My Papa - Eugene R Aarrestad “Butch”
Hello to all, thank you for taking some time to read this tribute in honor of my Grandfather. My name is Joshua, his grandson, and I will be telling you a little bit about what he’s accomplished in his life. He was born in Los Angeles, California on February 27, 1946. He went through school as any growing child would and at the age of 17 and a half he did the greatest thing that I think anyone could ever do, he joined the Marine Corps in June of 1964. My Papa served and fought in the Vietnam War. He didn’t talk much about that part of his life but I respected him so much just for that. I know and understand what war can do to someone. He came home from the war and ended his time in the military. Shortly after he met the love his life, Janet Lechner, cupid struck these two with an arrow. They drove to Las Vegas three times and got married on the third time, April 27th 1969. They hit the ground running and started this amazing life together. They had three kids, Lisa, Sheri and Butch Aarrestad.
His life in California didn’t seem to be the life he wanted for his wife and kids so for Janet’s birthday he gave her a check to move to the bitterroot valley in Montana. My Papa wasn’t afraid of hard times or doing things the hard way. He built his house where his family would grow and love with his own two hands. All five of them dug the foundation to the house with shovels on April 9th 1980 and they moved in to a barely finished but livable home in July of 1980. Over the years he would come up with new projects to expand or improve their house.
He raised his kids to be well mannered and respectful, he was a real drill instructor when it came to his kids. He taught each one of them the essentials to life in the best way he knew how. He wanted his girls to not be afraid of hard work or getting their hands dirty. So he made his girls do the same chores as he would make his son do. He made them camp in the woods, hike in the mountains with him but as the girls got older they became more and more girly no matter what my papa did. He told me this story where my mom, Lisa, wanted to bring a bag of make up and a curling iron up in the mountains when he would take them in the back country. He asked her if she’s planning on plugging the curling iron into a tree. My uncle though followed in his fathers foot steps and grew to like everything that my grandfather liked and became more hooked on wanting to learn more and more things from his father. My Papa loved all of his kids very much.
Through the years my Papa has done so many of the things he loved. He loved to hunt, fish and overall work on cars. He would always take his boy with him and as his son got older everything seemed to develop into a competition between them. Who would get the bigger elk? Who would get the biggest fish? Or who would even get the most fish. I remember we were all pike fishing and the whole time my Papa caught the biggest pike and he had a big smile on his face as if he knew he won. My uncle wasn’t to happy about it so he started trolling as we were on our way to the dock to leave and sure enough he caught two of them both bigger than my papa’s. The smile went from being on my papa’s face to being on my uncle’s face. I love that memory cause the look on both their faces showed how serious that competition really was. He also loved to fix things up, in fact he loved it so much that my aunt Sheri broke her foot a couple years back and my grandparents came to visit her. He saw she had to move around on a scooter. He didn’t think the scooter was much her style. So while visiting he took it from her and customized it in the coolest way, new wheels, shinny jewels on the side, handle bar tassels. This scooter was the coolest scooter on the block. He loved working on an engine as well. He was always working on his cars when he wasn’t hunting or fishing. He knew if something was wrong with an engine just by the sound of it when it drives down the road. I would work on cars with him, he would stand off to the side and without even looking at what bolt we needed to take out next he would tell me what size socket I would need to get from the tool box throughout the course of the job. It was like he had the car manual memorized in his head. He had a tool for whatever the job was in that garage.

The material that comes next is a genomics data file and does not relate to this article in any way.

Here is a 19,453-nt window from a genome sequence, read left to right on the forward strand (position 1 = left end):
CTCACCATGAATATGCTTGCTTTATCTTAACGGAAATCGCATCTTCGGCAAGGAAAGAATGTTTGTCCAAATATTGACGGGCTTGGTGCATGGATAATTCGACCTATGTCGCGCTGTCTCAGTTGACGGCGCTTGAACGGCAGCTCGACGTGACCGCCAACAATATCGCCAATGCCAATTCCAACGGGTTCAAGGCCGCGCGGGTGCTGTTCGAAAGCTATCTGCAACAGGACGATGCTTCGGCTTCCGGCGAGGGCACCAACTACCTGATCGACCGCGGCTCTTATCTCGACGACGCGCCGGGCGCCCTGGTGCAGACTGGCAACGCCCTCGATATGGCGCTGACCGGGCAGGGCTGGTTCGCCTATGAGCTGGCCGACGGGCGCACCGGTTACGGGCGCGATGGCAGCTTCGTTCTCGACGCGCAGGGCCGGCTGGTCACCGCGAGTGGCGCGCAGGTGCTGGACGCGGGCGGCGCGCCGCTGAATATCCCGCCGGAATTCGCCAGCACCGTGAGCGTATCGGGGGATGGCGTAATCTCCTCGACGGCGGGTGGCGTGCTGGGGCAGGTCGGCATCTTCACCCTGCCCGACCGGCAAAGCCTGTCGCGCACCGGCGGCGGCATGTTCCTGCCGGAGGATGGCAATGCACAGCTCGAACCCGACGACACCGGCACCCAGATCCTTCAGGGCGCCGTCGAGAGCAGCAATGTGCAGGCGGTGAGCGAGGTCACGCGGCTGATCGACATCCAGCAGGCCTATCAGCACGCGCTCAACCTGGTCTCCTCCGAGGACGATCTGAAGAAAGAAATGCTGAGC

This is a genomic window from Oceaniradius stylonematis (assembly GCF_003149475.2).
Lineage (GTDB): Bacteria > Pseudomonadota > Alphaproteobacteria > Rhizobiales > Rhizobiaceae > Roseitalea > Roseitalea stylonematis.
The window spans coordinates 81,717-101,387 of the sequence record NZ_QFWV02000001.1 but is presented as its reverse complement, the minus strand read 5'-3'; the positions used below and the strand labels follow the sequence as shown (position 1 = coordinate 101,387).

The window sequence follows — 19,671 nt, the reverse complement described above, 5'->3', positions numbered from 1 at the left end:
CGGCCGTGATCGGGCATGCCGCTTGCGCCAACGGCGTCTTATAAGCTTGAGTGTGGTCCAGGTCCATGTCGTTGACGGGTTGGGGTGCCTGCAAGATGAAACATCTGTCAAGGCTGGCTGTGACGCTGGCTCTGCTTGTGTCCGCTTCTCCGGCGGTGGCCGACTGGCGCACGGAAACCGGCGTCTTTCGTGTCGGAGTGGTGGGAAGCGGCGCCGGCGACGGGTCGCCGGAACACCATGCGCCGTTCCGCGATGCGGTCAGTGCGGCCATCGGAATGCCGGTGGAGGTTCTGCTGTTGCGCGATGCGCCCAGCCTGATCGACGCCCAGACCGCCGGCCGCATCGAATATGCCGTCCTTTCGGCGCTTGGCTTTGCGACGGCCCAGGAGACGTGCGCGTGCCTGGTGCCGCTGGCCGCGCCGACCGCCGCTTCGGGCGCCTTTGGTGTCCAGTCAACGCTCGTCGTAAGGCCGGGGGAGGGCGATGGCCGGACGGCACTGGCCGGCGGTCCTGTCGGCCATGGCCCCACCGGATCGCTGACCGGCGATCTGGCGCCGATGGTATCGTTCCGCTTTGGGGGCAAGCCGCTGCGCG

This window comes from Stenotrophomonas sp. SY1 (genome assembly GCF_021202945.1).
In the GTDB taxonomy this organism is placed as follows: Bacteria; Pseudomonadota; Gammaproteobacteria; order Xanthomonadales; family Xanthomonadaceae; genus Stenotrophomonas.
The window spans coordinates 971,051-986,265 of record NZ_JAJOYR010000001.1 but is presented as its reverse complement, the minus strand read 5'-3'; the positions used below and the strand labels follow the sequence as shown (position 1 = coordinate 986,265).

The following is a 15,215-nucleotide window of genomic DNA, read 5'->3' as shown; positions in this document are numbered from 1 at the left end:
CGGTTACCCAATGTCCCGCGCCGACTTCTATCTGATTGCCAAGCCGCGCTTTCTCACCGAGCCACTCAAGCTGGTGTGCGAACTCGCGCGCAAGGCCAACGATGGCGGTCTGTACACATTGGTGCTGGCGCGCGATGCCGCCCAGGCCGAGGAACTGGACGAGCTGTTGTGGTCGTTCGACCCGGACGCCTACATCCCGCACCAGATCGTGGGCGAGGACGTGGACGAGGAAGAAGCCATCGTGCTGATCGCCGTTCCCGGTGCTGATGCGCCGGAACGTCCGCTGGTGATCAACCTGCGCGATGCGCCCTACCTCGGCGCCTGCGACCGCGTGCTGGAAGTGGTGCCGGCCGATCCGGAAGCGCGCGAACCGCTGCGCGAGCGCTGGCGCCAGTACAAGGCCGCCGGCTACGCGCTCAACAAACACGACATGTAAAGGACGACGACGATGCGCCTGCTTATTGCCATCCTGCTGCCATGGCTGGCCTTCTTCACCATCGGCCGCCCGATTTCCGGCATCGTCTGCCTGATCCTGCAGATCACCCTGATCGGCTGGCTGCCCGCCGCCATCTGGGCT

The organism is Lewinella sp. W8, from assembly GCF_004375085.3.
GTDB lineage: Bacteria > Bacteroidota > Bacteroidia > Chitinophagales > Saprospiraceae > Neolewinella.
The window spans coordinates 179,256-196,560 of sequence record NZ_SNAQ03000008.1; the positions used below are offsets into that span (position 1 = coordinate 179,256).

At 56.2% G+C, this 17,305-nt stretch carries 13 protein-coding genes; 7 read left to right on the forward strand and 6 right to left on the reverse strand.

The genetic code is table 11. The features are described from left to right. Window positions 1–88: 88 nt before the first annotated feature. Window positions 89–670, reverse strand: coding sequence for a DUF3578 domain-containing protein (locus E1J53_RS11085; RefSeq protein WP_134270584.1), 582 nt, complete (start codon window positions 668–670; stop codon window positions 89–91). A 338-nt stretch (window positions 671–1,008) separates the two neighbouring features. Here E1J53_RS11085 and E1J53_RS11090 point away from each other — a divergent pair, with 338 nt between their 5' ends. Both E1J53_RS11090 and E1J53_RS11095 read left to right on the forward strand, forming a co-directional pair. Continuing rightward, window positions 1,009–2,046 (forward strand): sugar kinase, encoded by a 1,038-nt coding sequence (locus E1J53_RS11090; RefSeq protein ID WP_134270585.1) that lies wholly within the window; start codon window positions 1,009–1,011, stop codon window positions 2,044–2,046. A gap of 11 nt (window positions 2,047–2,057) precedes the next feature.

Over the years, as my Papa got older I believe his drill instructor ways faded. The man who once may have intimidated us, showed us his sweet and funny ways. My Papa knew how to make everyone laugh whether it was a funny story or if he was playing an innocent joke on you. You almost never knew when he was being serious or not. It warmed my heart to hear the whole time in the hospital he made the nurses laugh and grow a liking to him. I couldn’t help but think “That’s my Papa”.
My Papa was an amazing man. I grew up looking up to him as if he was my very own father. All of his kids and grandkids have their very own story about how in some way my Papa has inspired them or taught them how to do something. We all miss him so much already. We all love him so dearly and know he is in a better place. He leaves behind a wife, three kids, nine grandchildren, and four great grandchildren. Papa, I want to end this by thanking you for all the sacrifices you’ve made for us in your lifetime and showing us all how to do something we didn’t already know how to do. All of us could always go to you for answers when we didn’t know something. I love you so much and i’ll always hold my memories that I have with you close to my heart. As you said in your last Will and Testament in the military. “Let my death not be in vein”. I want to let you know “Your death was not in vein”.
Eugene R Aarrestad
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